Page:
Zika Action Plan Proactively Limits Potential Outbreak if Local Mosquitoes Begin Transmitting Virus.
New York, NY - March 17, 2016 - Governor Andrew M. Cuomo today announced a comprehensive six-step action plan to combat potential transmission of the Zika Virus in communities across New York State. The Governor's plan targets the virus at its source – Aedes mosquitoes – with enhanced trapping and testing throughout the entire downstate region. Key components of the plan include distributing larvicide tablets to residents in the potentially Zika affected area, providing Zika protection kits to pregnant women, launching a statewide public awareness campaign, and assembling a rapid response team in the event of confirmed infection by an Aedes mosquito.
The type of Aedes mosquito that is active in New York is not yet confirmed to be able to transmit the Zika virus, but the possibility remains. The Governor's action plan proactively limits the potential for an outbreak if the Aedes mosquito begins transmitting Zika. Mosquito season is set to begin in April.
“The state is taking aggressive action to reduce the risk of Zika transmission in New York,” Governor Cuomo said. “We have put in place a first-in-the-nation action plan that will work to eliminate Zika at its source, reduce potential transmissions and safeguard expectant mothers against this dangerous disease. The state is monitoring the situation closely, and continues to work with all partners to protect the public health.”
Graphic by New York State Zika Action Plan
The Governor announced the plan earlier today at a press conference in New York City. More information on the Six-Point NYS Zika Action Plan is available here.
Commissioner of Health Dr. Howard Zucker said: “Until we learn more, the best way to prevent microcephaly is to keep pregnant women from being exposed to Zika by not traveling to affected regions, using personal mosquito protection, and doing environmental mosquito control. Pregnant women should also use condoms or practice abstinence during pregnancy if their partner is at risk for Zika.”
Zika is a mosquito-borne virus transmitted primarily by the Aedes aegypti mosquito in South and Central America. The virus may also be sexually transmitted. Although Aedes aegypti mosquitoes are not present in New York, a related species named Aedes albopictus is active in the downstate region. Scientists have not yet determined if Aedes albopictus – the type in New York – transmits Zika. There are 70 different species of mosquitoes in New York State; Aedes mosquitoes make up just three to five percent and may transmit Zika. Mosquito season in New York runs from April through September.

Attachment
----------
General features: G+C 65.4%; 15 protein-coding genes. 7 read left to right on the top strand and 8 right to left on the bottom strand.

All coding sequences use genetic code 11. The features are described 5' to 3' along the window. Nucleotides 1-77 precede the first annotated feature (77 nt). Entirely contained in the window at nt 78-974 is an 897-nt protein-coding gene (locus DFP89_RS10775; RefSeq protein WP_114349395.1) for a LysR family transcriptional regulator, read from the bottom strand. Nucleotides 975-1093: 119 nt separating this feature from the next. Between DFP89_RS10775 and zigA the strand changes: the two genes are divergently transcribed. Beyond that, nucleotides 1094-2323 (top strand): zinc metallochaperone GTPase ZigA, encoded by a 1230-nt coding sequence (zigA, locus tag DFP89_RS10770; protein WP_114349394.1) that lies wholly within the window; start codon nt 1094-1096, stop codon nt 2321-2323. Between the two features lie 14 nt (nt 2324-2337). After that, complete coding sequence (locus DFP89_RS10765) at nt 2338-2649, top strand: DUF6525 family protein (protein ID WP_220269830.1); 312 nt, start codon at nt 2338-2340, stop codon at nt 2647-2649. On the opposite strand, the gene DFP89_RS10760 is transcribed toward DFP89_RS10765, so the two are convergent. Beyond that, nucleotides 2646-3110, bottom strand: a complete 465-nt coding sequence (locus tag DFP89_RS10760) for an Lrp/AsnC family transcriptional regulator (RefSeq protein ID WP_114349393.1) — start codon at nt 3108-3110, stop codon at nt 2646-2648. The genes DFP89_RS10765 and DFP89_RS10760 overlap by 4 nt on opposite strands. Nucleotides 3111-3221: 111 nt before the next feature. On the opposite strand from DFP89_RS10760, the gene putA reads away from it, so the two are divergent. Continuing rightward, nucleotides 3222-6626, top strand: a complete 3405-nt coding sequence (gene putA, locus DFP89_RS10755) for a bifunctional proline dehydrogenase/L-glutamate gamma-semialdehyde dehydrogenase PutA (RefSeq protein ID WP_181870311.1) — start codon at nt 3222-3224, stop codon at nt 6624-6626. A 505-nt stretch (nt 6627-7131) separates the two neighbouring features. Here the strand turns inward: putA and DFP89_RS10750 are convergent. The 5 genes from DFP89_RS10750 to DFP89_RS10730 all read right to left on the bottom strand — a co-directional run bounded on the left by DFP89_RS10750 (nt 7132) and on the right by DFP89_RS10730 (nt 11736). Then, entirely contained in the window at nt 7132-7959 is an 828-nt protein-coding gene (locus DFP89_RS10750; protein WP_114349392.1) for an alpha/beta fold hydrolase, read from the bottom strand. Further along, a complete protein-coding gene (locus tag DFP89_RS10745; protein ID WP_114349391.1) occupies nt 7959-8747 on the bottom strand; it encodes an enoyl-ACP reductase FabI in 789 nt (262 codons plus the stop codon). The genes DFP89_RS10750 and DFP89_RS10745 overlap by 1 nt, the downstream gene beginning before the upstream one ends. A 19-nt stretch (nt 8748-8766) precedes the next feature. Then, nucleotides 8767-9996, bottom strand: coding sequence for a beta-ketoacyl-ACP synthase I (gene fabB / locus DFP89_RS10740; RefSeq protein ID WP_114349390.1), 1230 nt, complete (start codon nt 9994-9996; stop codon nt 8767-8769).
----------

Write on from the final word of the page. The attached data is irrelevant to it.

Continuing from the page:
The greatest danger facing those who contract Zika is a birth defect known as microcephaly. This disease occurs in babies of mothers who are infected with the Zika Virus while pregnant. Zika may also cause a rare disorder called Guillain Barré Syndrome, which can cause temporary paralysis. The World Health Organization declared Zika a public health emergency of international concern in February.
The Governor's action plan is designed to specifically target the type of Aedes mosquito active in New York, which has a lifespan of approximately 3 weeks; stays within 200 yards of its birthplace; breeds in small containers of clean water; and exhibits unique habits that help the Aedes mosquito avoid traditional mosquito traps.
Six-Step New York State Zika Action Plan
1. Eliminate Zika at its Source
To eliminate mosquito breeding sites, the state will distribute 100,000 larvicide tablets throughout the target region. Local municipalities, residents and business owners will be challenged to host clean-up days that effectively eliminate standing water. Residents can request tablets by calling 1-888-364-4723. One larvicide tablet lasts two to three months.